Iron Mountain® Incorporated
(NYSE: IRM), the global leader in storage and information management services, today announced the publication of the 2015 edition of its Corporate Responsibility Report. The report, now in its third annual edition, offers a comprehensive overview on the company’s progress towards its global commitments for key Environmental, Social and Governance (ESG) program goals. The full report is available for download on Iron Mountain’s Corporate Social Responsibility portal.
“Our customers entrust us with the assets most important to them. It’s their trust that fuels our passion for serving them and drives our corporate social responsibility commitments,” said William L. Meaney, president and chief executive officer of Iron Mountain. “We can’t be the trusted guardians they expect us to be unless we’re assembling a diverse and inclusive team; reducing energy costs that we can reinvest into product innovation; and giving back to the communities where they and our employees work and live. These commitments to our people, planet and communities are not just the right thing to do; they make us a better, more trusted service provider.”
Of note, Iron Mountain’s 2015 corporate responsibility report provides an update on four key goals across the organization: reducing Greenhouse Gas (GHG) emissions; increasing energy efficiency; renewable energy adoption; and the continued growth of employee volunteerism. All four goals were achieved:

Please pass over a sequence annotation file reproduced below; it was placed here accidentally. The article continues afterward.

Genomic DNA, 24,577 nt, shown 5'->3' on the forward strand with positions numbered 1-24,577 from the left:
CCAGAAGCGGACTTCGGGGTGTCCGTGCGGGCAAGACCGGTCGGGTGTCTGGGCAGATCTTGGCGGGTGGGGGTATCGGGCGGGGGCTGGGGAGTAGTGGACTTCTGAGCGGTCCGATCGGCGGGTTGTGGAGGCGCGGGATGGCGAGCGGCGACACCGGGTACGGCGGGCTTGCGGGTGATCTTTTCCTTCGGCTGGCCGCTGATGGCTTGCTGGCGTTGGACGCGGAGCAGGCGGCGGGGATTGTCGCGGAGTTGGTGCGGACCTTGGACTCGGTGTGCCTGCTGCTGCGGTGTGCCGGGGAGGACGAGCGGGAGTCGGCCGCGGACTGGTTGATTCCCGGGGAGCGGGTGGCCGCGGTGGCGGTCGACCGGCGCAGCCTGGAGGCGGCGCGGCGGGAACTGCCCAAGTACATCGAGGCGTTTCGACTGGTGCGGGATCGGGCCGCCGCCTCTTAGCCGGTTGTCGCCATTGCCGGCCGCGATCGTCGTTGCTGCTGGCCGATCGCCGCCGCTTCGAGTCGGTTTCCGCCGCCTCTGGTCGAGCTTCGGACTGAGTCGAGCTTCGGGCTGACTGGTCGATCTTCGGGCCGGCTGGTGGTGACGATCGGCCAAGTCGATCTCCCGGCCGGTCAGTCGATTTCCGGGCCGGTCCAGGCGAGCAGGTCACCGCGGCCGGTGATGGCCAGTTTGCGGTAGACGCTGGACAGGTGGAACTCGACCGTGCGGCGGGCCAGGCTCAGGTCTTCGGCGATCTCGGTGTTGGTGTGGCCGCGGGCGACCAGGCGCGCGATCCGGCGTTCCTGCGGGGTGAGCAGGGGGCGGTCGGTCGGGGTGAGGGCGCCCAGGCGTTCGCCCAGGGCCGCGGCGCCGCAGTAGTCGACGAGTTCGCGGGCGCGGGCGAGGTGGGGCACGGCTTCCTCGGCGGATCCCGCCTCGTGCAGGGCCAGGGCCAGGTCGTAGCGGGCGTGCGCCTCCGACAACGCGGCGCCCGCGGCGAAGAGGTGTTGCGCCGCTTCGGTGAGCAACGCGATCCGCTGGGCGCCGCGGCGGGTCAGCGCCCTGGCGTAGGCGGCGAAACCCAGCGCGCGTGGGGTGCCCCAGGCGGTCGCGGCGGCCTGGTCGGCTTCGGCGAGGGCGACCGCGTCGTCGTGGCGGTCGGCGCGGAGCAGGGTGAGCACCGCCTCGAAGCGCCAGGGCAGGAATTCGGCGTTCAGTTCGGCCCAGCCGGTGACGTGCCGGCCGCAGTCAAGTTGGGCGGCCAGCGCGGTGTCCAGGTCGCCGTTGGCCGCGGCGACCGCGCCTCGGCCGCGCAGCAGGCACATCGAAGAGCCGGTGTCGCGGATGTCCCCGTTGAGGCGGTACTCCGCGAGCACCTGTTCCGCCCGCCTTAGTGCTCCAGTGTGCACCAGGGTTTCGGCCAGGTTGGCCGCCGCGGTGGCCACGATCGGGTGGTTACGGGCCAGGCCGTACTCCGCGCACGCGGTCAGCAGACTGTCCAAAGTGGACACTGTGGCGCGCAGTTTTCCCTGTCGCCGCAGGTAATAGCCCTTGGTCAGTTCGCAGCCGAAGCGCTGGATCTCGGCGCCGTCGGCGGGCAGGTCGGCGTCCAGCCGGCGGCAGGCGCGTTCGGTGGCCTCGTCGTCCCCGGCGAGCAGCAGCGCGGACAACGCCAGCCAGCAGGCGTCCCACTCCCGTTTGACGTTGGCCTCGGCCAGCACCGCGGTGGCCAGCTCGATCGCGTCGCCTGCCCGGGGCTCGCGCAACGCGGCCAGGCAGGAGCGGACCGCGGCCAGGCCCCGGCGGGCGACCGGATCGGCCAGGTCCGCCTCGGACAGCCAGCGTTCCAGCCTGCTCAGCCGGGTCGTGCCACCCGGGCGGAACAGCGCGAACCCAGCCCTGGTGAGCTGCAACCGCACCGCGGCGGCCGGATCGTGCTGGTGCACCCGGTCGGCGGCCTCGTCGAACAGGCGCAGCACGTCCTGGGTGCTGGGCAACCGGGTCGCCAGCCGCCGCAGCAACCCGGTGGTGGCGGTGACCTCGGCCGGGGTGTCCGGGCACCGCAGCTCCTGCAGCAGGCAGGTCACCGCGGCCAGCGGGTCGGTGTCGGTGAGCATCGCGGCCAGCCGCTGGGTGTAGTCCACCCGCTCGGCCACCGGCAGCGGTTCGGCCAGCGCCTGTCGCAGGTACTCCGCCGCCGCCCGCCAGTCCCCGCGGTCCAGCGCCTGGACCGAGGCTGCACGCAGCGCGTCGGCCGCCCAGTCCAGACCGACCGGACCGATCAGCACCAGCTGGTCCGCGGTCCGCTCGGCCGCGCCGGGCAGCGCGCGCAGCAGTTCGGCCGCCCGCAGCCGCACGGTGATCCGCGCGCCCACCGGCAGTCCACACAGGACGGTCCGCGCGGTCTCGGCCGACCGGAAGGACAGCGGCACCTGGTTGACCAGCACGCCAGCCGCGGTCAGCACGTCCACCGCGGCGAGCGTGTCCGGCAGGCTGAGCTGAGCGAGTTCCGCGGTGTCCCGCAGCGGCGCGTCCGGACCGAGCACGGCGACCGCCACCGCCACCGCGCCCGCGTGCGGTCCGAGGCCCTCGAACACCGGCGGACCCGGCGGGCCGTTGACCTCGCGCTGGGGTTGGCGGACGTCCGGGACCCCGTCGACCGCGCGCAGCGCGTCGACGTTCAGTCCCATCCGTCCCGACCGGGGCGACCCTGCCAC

Safety, Diversity, Pay Equity Lead Other 2015 Highlights, Set Agenda for Future Goals
- Reduction in GHG emissions – for 2015, Iron Mountain reduced GHG emissions by 14.6 percent, beating its goal of a zero increase over 2014;
- Increased energy efficiency – the company achieved a year-over-year reduction in facility energy use of 12 percent, beating a reduction goal of 3 percent for the year;
- Renewable energy adoption – Iron Mountain increased the use of renewable energy (such as wind or solar) to 2.4 million kilowatt hours, a six fold increase, through a combination of onsite solar installation and direct purchase of green power;
- Employee volunteerism – all told, Iron Mountain employees volunteered 60,000 hours in their local communities, a new high for the company.
In 2015, Iron Mountain expanded its commitments in the areas of employee and operational safety; diversity and inclusion; and pay equity for all employees. In each of these areas, the company made significant progress, including:
Listing on the 2015 DJSI – For the first time, Iron Mountain was listed on the Dow Jones Sustainability Index (DJSI), a collection of global rankings that measure corporate sustainability commitment and program performance that is accorded to the top 20 percent of highest-performing companies;
- Safety – In 2015, Iron Mountain lowered its North American Total Recordable Incident Rate (TRIR) to 4.1, a reduction of 20 percent over 2014 (better than the industry average of 5.9), and improved its Lost Time Incident Rate (LTIR) to 1.3 from 1.4 in 2014;